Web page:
MITRE ATT&CK: System shutdown/reboot


When system features are used against the system itself, attackers have a unique opportunity to use the in-built capabilities of a computer to make it do what they want. 

Everyone knows that system shutdown and reboot are ubiquitous system features spanning every platform, practically as common as a keyboard. Shutdown/reboot denies system availability to users, and attackers use this feature to their benefit by denying them the availability of their system during an attack. 

This article will detail the system shutdown/reboot attack technique as enumerated in the MITRE ATT&CK matrix. We’ll explore the danger of abuse of system features-based attack techniques, what this attack technique is, real-world examples of this attack technique in action, the problem with mitigation and how to detect this attack. 


MITRE is a not-for-profit corporation dedicated to solving problems for a safer world. Beginning as a systems engineering company in 1958, MITRE has added new technical and organization capabilities to its knowledge base — including cybersecurity.

To this end, MITRE released the MITRE ATT&CK list as a globally accessible knowledge base of adversary techniques and tactics based upon real-world observations. This information can then be used as the basis for the foundation of the development of threat models and methodologies for cybersecurity product/service community, the private sector and government use. More information on the MITRE ATT&CK matrix can be found here.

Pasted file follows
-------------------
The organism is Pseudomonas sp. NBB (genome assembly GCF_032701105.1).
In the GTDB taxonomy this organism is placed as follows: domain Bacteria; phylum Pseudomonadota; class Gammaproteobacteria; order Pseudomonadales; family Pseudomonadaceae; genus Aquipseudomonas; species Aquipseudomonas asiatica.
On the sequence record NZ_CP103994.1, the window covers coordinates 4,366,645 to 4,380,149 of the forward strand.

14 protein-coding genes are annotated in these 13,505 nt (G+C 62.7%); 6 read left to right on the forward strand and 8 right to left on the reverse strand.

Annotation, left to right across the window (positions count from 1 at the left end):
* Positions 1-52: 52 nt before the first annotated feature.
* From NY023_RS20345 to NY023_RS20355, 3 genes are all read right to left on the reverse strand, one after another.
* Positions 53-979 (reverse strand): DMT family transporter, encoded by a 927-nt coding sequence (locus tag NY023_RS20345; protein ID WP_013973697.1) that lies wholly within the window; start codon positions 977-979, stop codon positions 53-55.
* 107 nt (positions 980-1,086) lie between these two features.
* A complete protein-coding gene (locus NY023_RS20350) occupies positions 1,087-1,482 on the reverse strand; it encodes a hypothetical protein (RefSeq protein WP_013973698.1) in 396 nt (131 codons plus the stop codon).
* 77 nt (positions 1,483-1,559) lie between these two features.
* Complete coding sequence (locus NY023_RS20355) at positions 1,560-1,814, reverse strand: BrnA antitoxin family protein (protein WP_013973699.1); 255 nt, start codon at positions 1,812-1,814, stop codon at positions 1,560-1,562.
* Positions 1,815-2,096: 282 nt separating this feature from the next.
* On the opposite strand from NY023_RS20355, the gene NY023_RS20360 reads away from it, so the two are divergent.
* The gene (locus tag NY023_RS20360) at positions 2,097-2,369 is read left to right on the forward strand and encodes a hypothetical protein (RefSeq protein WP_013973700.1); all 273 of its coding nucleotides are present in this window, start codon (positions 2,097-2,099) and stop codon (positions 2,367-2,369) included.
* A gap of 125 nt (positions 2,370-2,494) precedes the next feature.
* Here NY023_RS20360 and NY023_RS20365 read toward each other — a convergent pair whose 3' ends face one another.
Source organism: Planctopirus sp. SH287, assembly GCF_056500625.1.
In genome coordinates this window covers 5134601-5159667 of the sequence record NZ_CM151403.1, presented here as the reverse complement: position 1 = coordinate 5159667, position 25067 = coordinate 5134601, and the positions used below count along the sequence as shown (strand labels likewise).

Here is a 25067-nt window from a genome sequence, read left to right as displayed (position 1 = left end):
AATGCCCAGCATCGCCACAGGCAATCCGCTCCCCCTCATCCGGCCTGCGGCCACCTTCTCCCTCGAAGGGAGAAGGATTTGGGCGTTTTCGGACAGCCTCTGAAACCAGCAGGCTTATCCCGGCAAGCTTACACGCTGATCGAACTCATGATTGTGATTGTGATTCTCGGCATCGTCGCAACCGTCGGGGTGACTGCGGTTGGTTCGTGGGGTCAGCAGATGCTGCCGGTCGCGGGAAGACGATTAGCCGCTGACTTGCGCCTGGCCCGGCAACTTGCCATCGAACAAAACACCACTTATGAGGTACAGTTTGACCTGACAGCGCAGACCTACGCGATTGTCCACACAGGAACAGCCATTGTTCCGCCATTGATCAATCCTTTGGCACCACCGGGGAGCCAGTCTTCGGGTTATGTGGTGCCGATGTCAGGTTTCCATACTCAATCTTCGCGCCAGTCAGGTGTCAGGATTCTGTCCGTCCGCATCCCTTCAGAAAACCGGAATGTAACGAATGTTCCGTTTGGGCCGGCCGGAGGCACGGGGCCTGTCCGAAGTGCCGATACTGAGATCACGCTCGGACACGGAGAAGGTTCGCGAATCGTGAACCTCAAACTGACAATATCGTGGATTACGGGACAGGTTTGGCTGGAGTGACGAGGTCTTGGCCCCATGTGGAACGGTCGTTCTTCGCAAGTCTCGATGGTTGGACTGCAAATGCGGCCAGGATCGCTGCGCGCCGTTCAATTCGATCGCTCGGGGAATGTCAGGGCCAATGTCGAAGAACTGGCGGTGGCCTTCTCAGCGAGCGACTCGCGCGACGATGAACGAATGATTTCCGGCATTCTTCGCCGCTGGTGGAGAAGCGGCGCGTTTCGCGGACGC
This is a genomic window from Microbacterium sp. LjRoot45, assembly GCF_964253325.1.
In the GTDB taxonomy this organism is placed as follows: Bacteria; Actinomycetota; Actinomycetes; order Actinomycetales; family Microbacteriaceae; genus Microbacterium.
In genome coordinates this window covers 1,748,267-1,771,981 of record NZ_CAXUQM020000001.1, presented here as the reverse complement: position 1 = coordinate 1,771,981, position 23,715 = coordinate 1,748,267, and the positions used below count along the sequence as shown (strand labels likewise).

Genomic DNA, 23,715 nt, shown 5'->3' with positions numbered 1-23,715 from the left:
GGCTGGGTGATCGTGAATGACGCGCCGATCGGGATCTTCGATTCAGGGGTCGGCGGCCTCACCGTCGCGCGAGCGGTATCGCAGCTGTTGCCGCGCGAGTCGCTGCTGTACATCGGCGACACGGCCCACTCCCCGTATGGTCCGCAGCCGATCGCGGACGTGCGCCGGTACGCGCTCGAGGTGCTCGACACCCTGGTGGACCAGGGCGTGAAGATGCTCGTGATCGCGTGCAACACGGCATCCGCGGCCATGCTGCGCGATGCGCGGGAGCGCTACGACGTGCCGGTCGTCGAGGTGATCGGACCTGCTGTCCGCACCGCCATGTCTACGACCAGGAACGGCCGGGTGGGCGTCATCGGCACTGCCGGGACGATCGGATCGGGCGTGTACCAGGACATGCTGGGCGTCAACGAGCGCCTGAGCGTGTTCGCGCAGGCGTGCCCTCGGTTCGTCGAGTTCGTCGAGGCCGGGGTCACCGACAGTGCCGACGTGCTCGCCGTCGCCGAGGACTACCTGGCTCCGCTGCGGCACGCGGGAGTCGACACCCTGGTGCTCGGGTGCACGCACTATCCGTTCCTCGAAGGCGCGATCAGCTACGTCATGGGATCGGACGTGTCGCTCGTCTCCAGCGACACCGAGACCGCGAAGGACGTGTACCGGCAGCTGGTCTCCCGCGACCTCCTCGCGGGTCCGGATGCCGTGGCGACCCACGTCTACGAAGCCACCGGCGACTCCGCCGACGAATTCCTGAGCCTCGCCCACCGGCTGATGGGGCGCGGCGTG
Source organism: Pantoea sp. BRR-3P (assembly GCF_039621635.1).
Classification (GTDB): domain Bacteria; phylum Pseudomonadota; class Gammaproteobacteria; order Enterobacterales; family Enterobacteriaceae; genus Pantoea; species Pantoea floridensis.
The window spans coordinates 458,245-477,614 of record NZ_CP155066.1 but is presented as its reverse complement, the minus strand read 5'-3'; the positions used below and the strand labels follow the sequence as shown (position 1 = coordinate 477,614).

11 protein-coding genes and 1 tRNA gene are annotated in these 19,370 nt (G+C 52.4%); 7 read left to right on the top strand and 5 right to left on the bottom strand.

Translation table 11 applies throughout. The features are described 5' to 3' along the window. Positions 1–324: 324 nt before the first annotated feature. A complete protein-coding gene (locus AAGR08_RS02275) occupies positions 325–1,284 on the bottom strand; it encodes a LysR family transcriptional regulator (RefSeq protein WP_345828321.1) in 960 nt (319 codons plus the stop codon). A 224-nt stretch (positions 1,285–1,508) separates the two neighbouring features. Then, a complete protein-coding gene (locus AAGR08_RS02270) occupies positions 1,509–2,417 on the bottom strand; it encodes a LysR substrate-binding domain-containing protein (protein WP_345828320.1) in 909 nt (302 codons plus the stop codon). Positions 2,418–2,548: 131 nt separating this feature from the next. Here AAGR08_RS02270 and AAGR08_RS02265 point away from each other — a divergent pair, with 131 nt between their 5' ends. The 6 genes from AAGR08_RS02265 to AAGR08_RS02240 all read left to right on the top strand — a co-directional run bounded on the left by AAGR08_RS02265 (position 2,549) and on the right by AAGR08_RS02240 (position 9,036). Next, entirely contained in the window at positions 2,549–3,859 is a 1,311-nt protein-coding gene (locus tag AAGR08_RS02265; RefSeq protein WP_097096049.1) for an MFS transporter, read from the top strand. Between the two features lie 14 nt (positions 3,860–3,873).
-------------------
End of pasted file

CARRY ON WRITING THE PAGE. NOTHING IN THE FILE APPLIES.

What is the system shutdown/reboot attack technique?

System shutdown and reboot is something that everyone who has touched a PC is at least familiar with. Attackers can use this feature to cause interruption to system access or in furtherance of target system destruction. 

For the most part, when attackers use this technique, they are not using the shutdown/reboot button located in the Windows Start menu (unless (Read more...)

*** This is a Security Bloggers Network syndicated blog from Infosec Resources authored by Greg Belding. Read the original post at:

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